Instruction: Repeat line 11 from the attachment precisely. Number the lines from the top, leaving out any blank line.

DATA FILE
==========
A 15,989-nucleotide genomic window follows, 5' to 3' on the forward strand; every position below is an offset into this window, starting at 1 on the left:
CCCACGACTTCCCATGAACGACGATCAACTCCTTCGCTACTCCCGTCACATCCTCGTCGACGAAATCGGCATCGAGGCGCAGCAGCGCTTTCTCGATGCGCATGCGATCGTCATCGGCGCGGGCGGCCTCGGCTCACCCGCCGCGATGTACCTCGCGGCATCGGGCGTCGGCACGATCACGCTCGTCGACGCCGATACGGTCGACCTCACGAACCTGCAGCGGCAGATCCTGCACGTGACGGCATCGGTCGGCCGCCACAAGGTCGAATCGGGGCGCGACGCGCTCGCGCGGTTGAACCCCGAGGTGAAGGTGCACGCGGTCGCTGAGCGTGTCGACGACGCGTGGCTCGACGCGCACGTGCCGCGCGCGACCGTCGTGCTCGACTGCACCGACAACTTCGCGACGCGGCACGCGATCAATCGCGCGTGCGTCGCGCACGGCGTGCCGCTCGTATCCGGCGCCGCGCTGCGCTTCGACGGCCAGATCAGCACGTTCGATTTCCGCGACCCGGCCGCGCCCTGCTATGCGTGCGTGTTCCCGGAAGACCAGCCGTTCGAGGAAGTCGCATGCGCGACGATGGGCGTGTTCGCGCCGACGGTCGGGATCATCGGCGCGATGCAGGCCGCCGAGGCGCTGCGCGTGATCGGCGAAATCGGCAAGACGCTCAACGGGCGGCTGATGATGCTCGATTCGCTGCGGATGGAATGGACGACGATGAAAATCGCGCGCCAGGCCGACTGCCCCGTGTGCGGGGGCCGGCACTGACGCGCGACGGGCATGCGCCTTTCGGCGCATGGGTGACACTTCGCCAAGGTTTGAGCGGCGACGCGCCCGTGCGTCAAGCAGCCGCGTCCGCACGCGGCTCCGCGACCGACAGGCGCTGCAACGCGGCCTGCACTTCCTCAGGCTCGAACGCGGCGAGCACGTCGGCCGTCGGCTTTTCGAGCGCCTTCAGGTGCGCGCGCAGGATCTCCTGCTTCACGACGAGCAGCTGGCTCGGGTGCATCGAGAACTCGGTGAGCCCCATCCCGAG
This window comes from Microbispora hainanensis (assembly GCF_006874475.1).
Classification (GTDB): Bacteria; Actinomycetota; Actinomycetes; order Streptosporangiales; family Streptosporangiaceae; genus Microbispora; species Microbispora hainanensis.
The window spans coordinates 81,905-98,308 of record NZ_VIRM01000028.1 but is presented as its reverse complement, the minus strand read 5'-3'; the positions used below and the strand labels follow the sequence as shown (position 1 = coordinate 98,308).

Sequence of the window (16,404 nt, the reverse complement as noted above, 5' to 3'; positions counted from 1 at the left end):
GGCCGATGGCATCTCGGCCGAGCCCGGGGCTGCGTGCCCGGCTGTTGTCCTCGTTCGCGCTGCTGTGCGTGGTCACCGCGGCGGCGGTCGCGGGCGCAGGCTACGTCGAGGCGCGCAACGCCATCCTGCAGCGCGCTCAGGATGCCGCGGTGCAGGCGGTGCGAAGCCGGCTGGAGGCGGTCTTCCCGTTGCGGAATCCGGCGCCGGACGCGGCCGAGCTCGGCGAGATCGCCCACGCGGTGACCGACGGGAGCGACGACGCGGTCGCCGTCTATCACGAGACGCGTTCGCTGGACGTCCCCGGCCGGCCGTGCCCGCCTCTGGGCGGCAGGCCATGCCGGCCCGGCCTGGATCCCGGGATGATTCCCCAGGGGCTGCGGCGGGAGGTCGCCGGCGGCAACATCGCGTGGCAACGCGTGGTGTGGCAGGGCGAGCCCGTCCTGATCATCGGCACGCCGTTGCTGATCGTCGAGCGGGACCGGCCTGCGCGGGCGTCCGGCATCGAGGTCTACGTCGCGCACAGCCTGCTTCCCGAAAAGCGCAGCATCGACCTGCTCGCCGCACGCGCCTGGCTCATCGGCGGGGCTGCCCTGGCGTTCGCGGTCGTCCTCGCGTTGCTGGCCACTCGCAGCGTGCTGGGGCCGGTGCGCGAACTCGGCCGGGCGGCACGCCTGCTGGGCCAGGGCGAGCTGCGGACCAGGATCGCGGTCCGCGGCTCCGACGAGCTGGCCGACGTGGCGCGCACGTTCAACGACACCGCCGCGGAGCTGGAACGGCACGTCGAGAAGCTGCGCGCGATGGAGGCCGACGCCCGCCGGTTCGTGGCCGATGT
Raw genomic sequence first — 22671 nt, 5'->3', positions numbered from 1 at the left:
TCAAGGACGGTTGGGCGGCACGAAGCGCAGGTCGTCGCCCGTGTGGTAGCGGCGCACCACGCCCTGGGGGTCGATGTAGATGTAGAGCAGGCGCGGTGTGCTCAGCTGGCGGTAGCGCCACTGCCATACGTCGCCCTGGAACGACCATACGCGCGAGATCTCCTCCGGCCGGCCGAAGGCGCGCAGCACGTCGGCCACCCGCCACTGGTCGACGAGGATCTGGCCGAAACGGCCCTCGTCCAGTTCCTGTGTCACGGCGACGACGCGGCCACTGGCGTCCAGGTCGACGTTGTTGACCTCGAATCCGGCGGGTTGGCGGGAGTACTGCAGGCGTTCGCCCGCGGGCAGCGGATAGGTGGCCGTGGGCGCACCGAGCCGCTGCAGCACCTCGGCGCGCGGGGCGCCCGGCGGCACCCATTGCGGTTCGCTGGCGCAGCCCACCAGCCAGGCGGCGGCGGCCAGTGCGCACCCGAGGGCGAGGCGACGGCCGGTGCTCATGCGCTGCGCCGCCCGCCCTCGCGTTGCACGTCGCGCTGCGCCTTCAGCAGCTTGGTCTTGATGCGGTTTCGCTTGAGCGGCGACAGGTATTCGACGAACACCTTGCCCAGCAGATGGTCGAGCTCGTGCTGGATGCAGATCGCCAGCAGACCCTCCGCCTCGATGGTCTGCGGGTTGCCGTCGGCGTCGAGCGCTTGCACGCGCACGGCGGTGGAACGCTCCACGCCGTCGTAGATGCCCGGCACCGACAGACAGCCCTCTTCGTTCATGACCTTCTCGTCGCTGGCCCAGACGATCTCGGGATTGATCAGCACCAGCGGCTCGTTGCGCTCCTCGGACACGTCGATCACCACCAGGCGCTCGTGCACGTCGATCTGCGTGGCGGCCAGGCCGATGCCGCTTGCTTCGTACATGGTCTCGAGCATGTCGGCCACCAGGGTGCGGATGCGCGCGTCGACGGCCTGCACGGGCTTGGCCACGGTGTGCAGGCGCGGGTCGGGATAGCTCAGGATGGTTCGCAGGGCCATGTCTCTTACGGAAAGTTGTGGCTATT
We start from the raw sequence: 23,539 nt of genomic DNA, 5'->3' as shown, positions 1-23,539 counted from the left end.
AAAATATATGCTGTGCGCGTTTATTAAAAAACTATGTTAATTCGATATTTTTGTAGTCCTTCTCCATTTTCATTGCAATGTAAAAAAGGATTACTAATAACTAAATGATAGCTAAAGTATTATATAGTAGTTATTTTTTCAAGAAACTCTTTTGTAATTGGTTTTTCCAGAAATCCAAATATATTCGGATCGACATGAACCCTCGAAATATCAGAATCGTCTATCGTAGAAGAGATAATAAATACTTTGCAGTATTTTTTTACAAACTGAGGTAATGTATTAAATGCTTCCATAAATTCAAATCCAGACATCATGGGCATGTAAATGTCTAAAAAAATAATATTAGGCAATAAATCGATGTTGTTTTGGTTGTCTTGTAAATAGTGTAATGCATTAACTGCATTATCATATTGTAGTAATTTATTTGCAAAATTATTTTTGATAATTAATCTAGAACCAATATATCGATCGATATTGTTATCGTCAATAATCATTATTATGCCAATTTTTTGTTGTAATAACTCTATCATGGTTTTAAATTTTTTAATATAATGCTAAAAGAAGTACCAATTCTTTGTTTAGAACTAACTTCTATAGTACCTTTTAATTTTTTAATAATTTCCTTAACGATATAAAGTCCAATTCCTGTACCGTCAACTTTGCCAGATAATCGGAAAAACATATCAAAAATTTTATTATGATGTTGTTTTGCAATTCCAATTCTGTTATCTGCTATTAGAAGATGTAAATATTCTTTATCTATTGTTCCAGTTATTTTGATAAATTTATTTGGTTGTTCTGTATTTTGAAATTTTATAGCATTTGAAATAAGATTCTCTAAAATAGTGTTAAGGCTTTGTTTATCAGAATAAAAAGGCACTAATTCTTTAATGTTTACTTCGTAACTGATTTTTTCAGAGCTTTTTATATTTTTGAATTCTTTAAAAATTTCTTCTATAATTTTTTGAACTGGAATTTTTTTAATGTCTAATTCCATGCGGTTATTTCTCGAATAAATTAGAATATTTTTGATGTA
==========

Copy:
AAAATATATGCTGTGCGCGTTTATTAAAAAACTATGTTAATTCGATATTTTTGTAGTCCTTCTCCATTTTCATTGCAATGTAAAAAAGGATTACTAATAACTAAATGATAGCTAAAGTATTATATAGTAGTTATTTTTTCAAGAAACTCTTTTGTAATTGGTTTTTCCAGAAATCCAAATATATTCGGATCGACATGAACCCTCGAAATATCAGAATCGTCTATCGTAGAAGAGATAATAAATACTTTGCAGTATTTTTTTACAAACTGAGGTAATGTATTAAATGCTTCCATAAATTCAAATCCAGACATCATGGGCATGTAAATGTCTAAAAAAATAATATTAGGCAATAAATCGATGTTGTTTTGGTTGTCTTGTAAATAGTGTAATGCATTAACTGCATTATCATATTGTAGTAATTTATTTGCAAAATTATTTTTGATAATTAATCTAGAACCAATATATCGATCGATATTGTTATCGTCAATAATCATTATTATGCCAATTTTTTGTTGTAATAACTCTATCATGGTTTTAAATTTTTTAATATAATGCTAAAAGAAGTACCAATTCTTTGTTTAGAACTAACTTCTATAGTACCTTTTAATTTTTTAATAATTTCCTTAACGATATAAAGTCCAATTCCTGTACCGTCAACTTTGCCAGATAATCGGAAAAACATATCAAAAATTTTATTATGATGTTGTTTTGCAATTCCAATTCTGTTATCTGCTATTAGAAGATGTAAATATTCTTTATCTATTGTTCCAGTTATTTTGATAAATTTATTTGGTTGTTCTGTATTTTGAAATTTTATAGCATTTGAAATAAGATTCTCTAAAATAGTGTTAAGGCTTTGTTTATCAGAATAAAAAGGCACTAATTCTTTAATGTTTACTTCGTAACTGATTTTTTCAGAGCTTTTTATATTTTTGAATTCTTTAAAAATTTCTTCTATAATTTTTTGAACTGGAATTTTTTTAATGTCTAATTCCATGCGGTTATTTCTCGAATAAATTAGAATATTTTTGATGTA